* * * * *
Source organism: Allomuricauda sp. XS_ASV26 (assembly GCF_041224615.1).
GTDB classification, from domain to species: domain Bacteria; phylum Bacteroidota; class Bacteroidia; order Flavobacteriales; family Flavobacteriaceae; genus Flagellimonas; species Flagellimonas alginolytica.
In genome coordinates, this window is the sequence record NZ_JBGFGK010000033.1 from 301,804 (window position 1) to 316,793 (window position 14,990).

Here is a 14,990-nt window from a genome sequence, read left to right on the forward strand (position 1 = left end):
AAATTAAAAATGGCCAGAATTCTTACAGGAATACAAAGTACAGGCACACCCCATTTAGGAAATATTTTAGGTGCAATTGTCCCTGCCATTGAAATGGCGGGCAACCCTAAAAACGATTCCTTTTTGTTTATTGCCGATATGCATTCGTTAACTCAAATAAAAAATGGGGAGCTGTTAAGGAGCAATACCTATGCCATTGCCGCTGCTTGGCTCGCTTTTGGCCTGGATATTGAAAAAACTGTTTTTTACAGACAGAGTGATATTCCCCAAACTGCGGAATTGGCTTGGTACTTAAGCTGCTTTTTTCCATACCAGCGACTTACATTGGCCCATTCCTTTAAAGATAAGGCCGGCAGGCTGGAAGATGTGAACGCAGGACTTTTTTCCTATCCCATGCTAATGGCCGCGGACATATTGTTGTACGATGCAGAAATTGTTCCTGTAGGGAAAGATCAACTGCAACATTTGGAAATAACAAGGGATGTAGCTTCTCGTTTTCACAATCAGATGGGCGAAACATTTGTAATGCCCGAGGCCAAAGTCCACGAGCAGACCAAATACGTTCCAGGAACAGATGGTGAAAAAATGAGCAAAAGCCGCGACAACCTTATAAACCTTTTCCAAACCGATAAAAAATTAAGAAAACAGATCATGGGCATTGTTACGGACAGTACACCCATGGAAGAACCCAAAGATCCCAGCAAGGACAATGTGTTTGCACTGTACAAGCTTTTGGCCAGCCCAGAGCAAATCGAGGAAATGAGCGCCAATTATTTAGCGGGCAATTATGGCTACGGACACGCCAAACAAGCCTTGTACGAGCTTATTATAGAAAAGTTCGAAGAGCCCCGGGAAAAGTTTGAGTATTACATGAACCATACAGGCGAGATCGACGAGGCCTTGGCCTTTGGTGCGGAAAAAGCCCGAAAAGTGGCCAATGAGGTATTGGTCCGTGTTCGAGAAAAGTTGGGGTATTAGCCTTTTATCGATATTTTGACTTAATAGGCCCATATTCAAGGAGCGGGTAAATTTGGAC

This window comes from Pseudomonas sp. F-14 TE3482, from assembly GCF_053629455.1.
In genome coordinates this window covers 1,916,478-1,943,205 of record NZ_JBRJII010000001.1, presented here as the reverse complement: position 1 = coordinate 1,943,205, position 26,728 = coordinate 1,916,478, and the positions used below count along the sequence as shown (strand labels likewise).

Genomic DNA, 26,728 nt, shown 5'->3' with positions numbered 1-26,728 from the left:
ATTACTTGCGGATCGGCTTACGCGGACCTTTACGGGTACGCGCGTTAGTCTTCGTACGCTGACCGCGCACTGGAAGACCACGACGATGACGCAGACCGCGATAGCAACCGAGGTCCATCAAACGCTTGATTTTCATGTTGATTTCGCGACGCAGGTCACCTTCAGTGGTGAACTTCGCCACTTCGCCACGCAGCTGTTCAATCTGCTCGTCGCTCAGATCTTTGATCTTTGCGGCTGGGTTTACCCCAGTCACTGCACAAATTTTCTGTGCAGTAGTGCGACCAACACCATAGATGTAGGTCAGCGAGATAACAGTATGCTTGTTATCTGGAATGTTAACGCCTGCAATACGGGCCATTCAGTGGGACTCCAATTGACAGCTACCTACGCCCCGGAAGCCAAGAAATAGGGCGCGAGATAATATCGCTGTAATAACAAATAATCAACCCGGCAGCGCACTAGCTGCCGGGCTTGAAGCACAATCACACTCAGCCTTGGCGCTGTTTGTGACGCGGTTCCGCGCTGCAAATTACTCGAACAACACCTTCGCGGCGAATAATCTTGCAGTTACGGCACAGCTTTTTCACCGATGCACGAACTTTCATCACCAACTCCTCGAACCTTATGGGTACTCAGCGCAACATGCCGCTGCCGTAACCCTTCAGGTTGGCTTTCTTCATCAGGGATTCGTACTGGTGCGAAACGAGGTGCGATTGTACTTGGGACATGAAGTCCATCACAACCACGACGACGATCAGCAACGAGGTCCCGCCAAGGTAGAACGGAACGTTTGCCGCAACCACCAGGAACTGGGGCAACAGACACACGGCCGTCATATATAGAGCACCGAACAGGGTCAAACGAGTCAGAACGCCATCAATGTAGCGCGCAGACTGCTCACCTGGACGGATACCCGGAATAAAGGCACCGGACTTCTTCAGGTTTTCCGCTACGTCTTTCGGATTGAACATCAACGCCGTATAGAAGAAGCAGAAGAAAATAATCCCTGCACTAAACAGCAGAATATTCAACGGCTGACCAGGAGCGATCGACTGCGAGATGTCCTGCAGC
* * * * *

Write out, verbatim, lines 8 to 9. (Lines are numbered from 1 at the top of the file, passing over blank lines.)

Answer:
Genomic DNA, 26,728 nt, shown 5'->3' with positions numbered 1-26,728 from the left:
ATTACTTGCGGATCGGCTTACGCGGACCTTTACGGGTACGCGCGTTAGTCTTCGTACGCTGACCGCGCACTGGAAGACCACGACGATGACGCAGACCGCGATAGCAACCGAGGTCCATCAAACGCTTGATTTTCATGTTGATTTCGCGACGCAGGTCACCTTCAGTGGTGAACTTCGCCACTTCGCCACGCAGCTGTTCAATCTGCTCGTCGCTCAGATCTTTGATCTTTGCGGCTGGGTTTACCCCAGTCACTGCACAAATTTTCTGTGCAGTAGTGCGACCAACACCATAGATGTAGGTCAGCGAGATAACAGTATGCTTGTTATCTGGAATGTTAACGCCTGCAATACGGGCCATTCAGTGGGACTCCAATTGACAGCTACCTACGCCCCGGAAGCCAAGAAATAGGGCGCGAGATAATATCGCTGTAATAACAAATAATCAACCCGGCAGCGCACTAGCTGCCGGGCTTGAAGCACAATCACACTCAGCCTTGGCGCTGTTTGTGACGCGGTTCCGCGCTGCAAATTACTCGAACAACACCTTCGCGGCGAATAATCTTGCAGTTACGGCACAGCTTTTTCACCGATGCACGAACTTTCATCACCAACTCCTCGAACCTTATGGGTACTCAGCGCAACATGCCGCTGCCGTAACCCTTCAGGTTGGCTTTCTTCATCAGGGATTCGTACTGGTGCGAAACGAGGTGCGATTGTACTTGGGACATGAAGTCCATCACAACCACGACGACGATCAGCAACGAGGTCCCGCCAAGGTAGAACGGAACGTTTGCCGCAACCACCAGGAACTGGGGCAACAGACACACGGCCGTCATATATAGAGCACCGAACAGGGTCAAACGAGTCAGAACGCCATCAATGTAGCGCGCAGACTGCTCACCTGGACGGATACCCGGAATAAAGGCACCGGACTTCTTCAGGTTTTCCGCTACGTCTTTCGGATTGAACATCAACGCCGTATAGAAGAAGCAGAAGAAAATAATCCCTGCACTAAACAGCAGAATATTCAACGGCTGACCAGGAGCGATCGACTGCGAGATGTCCTGCAGC